The Divisional Court recently issued an important decision, Association of Professors of the University of Ottawa v. University of Ottawa, with respect to the ability of a union to challenge a university’s determination of compensation payable to its non-unionized employees on the basis that the determination is contrary to the Broader Public Sector Accountability Act,…
As we previously reported, the new Smoke-Free Ontario Act, 2017 (SFOA) was to come into force on July 1, 2018. That coming into force date has been postponed indefinitely to give the new government an opportunity to review the new regulations related to vaping…
On June 19, 2018, the Senate passed Bill C-45, the Cannabis Act (Federal Act), which legalizes the consumption of recreational cannabis across Canada. The federal government has announced October 17, 2018 as the date it comes into force. Learn more about the new legislation and next steps for employers in this FTR Now.
The recent decision from the Human Rights Tribunal of Ontario (Tribunal) in Talos v. Grand Erie District School Board raises important issues about the provision of benefits to employees aged 65 and older. In Talos, the Tribunal found that section 25 (2.1) of the Ontario Human Rights Code (Code), which effectively permits employers to cease providing employees with benefits at age 65, is unconstitutional. More specifically, the Tribunal held that this age-based “carve out” from Code protection violates the equality guarantee under section 15 of the Canadian Charter of Rights and Freedoms (Charter) and cannot be justified under section 1 of the Charter as a reasonable limit.
On July 1, 2018, the Smoke-Free Ontario Act, 2017 (SFO Act) and accompanying regulation will come into force. It was enacted as part of the omnibus Bill 174, Cannabis, Smoke-Free Ontario and Road Safety Statute Law Amendment Act, 2017. The SFO Act repeals and replaces the Electronic Cigarettes Act, 2015 and the Smoke-Free Ontario Act (Earlier Acts), consolidating many provisions of those two statutes into one place. It also contains new requirements for employers and others.
The Ontario Superior Court of Justice recently held that the Ontario Freedom of Information and Protection of Privacy Act (FIPPA) violates section 2(b) of the Canadian Charter of Rights and Freedoms (Charter), finding that it goes too far to protect the privacy of parties, witnesses and others in matters heard by the Ontario Human Rights Tribunal, Ontario Labour Relations Board and other statutory tribunals. Learn more in this FTR Now.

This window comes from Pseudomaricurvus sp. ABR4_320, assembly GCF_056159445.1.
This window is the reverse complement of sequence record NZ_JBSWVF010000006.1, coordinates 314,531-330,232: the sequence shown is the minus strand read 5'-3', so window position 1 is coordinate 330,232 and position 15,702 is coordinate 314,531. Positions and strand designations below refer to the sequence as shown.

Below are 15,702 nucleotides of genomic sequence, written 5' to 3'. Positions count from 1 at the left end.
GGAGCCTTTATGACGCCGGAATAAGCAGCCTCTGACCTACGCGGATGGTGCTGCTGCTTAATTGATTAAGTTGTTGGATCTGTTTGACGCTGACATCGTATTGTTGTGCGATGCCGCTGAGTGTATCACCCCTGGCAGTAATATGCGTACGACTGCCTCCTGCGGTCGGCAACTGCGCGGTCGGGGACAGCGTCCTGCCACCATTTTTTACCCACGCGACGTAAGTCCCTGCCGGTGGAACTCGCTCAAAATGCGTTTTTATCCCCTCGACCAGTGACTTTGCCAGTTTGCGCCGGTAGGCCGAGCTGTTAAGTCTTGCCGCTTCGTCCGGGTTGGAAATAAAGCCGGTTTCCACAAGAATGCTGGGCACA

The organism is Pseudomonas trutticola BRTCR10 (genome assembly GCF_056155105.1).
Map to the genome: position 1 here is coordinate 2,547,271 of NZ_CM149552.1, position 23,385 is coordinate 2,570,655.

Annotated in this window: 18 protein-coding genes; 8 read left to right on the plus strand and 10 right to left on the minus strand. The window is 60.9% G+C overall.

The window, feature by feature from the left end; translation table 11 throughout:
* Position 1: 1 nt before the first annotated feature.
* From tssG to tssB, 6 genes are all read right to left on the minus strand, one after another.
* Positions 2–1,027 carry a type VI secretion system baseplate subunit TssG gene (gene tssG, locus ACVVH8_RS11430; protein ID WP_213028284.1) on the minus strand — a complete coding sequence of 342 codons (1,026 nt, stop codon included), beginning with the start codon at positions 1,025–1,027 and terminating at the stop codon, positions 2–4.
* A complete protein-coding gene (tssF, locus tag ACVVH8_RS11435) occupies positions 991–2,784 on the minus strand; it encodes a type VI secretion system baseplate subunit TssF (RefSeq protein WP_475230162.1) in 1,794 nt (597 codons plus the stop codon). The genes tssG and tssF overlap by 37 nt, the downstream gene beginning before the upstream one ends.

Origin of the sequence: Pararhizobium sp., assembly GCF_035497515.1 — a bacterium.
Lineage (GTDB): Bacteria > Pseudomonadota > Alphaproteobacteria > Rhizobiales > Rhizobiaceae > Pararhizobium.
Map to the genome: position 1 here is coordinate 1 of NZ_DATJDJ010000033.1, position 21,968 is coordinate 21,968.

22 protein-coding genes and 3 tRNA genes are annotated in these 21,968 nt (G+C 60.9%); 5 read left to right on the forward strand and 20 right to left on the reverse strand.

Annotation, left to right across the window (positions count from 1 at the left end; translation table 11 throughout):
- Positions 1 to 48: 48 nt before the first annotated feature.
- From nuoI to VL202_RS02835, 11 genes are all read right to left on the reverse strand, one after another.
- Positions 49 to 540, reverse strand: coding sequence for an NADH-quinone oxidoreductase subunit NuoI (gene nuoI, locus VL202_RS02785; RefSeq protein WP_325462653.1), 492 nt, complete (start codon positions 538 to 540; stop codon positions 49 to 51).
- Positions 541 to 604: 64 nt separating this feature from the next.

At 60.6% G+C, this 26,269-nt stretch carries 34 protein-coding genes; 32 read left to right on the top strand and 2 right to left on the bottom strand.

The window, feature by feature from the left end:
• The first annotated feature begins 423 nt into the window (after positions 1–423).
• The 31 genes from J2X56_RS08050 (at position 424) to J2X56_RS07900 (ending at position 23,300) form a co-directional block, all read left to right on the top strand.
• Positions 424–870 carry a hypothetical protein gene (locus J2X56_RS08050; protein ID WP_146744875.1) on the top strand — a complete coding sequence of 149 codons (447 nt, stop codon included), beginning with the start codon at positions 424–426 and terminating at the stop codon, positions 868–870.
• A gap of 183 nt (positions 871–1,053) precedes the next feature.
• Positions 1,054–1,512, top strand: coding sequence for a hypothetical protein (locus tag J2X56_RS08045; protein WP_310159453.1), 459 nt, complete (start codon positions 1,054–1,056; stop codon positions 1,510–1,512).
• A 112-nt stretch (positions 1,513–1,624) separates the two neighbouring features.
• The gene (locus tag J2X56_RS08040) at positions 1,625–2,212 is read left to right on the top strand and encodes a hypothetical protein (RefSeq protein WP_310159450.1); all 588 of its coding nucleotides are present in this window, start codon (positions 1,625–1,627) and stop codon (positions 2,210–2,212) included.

The Ontario provincial election will be held on June 7, 2018. Under the Ontario Election Act (Act), eligible employees are entitled to three consecutive hours during voting hours in order to vote. Learn more in this FTR Now.
The introduction of two paid personal emergency leave (PEL) days to the Employment Standards Act, 2000 (ESA) has revived the debate about whether collective agreements or policies provide a Greater Right or Benefit (GROB), or alternatively, whether entitlements under the collective agreement or policies can be offset against the PEL entitlement. The first arbitration case since the paid entitlements were introduced (from Arbitrator Mitchnick) has brought an interesting twist to the debate.
Effective today, May 1, 2018, the funding rules for Ontario defined benefit (DB) pension plans are fundamentally changed. Learn how they apply to your plan – and how your organization can prepare for implementation.
In a decision dated April 17, 2018, the Divisional Court has invited arbitrators to reject the so-called “void ab initio” doctrine that in the past has often resulted in discipline imposed by management being rendered null and void due to the breach of a sunset clause or other similar provisions. Learn more in this FTR Now.